Open Access Research article

Efficacy of prosultiamine treatment in patients with human T lymphotropic virus type I-associated myelopathy/tropical spastic paraparesis: results from an open-label clinical trial

Tatsufumi Nakamura1*, Tomohiro Matsuo2, Taku Fukuda3, Shinji Yamato1, Kentaro Yamaguchi4, Ikuo Kinoshita5, Toshio Matsuzaki6, Yoshihiro Nishiura7, Kunihiko Nagasato7, Tomoko Narita-Masuda3, Hideki Nakamura3, Katsuya Satoh1, Hitoshi Sasaki4, Hideki Sakai2 and Atsushi Kawakami3

Author Affiliations

1 Department of Molecular Microbiology and Immunology, Graduate School of Biomedical Sciences, Nagasaki University, 1-12-4 Sakamoto, Nagasaki 852-8523, Japan

2 Department of Nephro-Urology, Graduate School of Biomedical Sciences, Nagasaki University, Nagasaki, Japan

3 Translational Medicine Unit, Department of Clinical Neuroscience and Neurology, Graduate School of Biomedical Sciences, Nagasaki University, Nagasaki, Japan

4 Department of Hospital Pharmacy, Nagasaki University Hospital, Nagasaki, Japan

5 Neurology Section, Japanese Red Cross Nagasaki Genbaku Hospital, Nagasaki, Japan

6 Department of Neurology, Okatsu Hospital, Kagoshima, Japan

7 Neurology Section, Isahaya Health Insurance General Hospital, Nagasaki, Japan

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BMC Medicine 2013, 11:182  doi:10.1186/1741-7015-11-182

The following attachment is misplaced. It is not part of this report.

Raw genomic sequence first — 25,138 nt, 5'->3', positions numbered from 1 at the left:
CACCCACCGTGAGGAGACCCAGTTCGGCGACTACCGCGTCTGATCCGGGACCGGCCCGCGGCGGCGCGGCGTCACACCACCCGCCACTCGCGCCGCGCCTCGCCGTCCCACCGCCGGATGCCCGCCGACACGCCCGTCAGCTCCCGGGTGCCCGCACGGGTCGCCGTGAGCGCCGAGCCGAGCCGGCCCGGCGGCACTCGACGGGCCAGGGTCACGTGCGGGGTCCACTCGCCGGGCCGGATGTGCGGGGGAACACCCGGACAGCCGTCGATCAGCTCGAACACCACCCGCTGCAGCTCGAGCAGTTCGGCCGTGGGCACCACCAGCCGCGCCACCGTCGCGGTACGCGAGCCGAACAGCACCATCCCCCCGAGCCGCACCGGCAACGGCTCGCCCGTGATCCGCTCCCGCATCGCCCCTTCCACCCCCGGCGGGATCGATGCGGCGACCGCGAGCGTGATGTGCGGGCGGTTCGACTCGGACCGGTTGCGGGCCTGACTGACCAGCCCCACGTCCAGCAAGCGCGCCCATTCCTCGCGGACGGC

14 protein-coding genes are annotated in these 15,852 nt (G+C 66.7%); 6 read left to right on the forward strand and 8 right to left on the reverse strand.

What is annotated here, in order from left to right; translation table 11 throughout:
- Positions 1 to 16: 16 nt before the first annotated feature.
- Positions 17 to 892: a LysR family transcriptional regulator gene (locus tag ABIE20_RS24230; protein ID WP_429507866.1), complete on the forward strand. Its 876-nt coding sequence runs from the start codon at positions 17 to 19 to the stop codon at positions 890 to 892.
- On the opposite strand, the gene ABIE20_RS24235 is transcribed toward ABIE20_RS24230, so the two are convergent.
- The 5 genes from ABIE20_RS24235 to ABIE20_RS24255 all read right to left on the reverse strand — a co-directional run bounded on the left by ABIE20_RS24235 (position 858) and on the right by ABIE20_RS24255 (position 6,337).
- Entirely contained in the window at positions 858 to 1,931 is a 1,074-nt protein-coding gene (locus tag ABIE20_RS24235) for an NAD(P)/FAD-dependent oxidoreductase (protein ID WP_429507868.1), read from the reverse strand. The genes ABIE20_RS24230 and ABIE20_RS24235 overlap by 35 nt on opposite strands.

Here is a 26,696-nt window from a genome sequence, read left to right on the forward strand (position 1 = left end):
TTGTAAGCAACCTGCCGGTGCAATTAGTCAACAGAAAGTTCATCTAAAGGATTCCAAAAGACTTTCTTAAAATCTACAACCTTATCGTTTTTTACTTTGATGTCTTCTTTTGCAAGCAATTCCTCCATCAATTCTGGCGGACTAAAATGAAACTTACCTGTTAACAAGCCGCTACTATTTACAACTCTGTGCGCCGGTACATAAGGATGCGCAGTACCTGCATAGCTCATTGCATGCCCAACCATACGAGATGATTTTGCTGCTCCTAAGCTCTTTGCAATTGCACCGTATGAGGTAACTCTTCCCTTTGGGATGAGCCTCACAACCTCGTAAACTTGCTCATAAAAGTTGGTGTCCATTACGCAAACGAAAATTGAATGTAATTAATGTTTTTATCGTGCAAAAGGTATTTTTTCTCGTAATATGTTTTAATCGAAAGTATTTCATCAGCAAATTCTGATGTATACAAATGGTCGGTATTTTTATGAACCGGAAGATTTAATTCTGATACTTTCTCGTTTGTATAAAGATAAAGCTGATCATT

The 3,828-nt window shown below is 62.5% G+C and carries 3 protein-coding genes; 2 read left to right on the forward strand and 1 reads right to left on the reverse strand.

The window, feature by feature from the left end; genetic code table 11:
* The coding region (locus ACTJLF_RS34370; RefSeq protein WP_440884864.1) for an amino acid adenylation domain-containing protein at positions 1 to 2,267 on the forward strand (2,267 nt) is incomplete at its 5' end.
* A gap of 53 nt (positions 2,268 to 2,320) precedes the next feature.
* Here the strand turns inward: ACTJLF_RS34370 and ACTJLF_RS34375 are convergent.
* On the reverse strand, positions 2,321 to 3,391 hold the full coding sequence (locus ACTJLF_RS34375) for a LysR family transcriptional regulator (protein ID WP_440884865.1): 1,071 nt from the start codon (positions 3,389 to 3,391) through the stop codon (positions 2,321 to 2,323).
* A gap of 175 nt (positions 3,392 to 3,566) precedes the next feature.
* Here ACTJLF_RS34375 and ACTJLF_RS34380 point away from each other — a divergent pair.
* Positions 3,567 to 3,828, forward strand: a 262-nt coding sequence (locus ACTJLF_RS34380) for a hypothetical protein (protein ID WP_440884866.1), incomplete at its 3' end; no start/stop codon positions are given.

Published: 15 August 2013



Human T lymphotropic virus type I (HTLV-I)-associated myelopathy/tropical spastic paraparesis (HAM/TSP) is a chronic myelopathy characterized by motor dysfunction of the lower extremities and urinary disturbance. Immunomodulatory treatments are the main strategy for HAM/TSP, but several issues are associated with long-term treatment. We conducted a clinical trial with prosultiamine (which has apoptotic activity against HTLV-I-infected cells) as a novel therapy in HAM/TSP patients.


We enrolled 24 HAM/TSP patients in this open-label clinical trial. Prosultiamine (300 mg, orally) was administered once daily for 12 weeks. We monitored changes in the motor function of the lower extremities and urinary function as well as copy numbers of the HTLV-I provirus in peripheral blood mononuclear cells (PBMCs).


Improvement in the motor function of the lower extremities based on a reduction in spasticity (for example, decrease in time required for walking and descending a flight of stairs) was observed. In an urodynamic study (UDS), bladder capacity and detrusor pressure and then maximum flow rate increased significantly. Detrusor overactivity and detrusor-sphincter dyssynergia improved in 68.8% and 45.5% of patients observed at pretreatment, respectively. Improvement in UDS corresponded with improvements in the score of nocturia-quality of life questionnaire. HTLV-I proviral copy numbers in PBMCs decreased significantly (approximately 15.4%) compared with pretreatment levels.


These data suggest that prosultiamine can safely improve motor dysfunction of the lower extremities and urinary disturbance as well as reduce HTLV-I provirus levels in peripheral blood. It therefore has potential as a new therapeutic tool for HAM/TSP patients.

Trial registration

University Hospital Medical Information Network Clinical Trials Registry (UMIN-CTR) number, UMIN000005969.

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HAM/TSP; HTLV-I; Prosultiamine; Treatment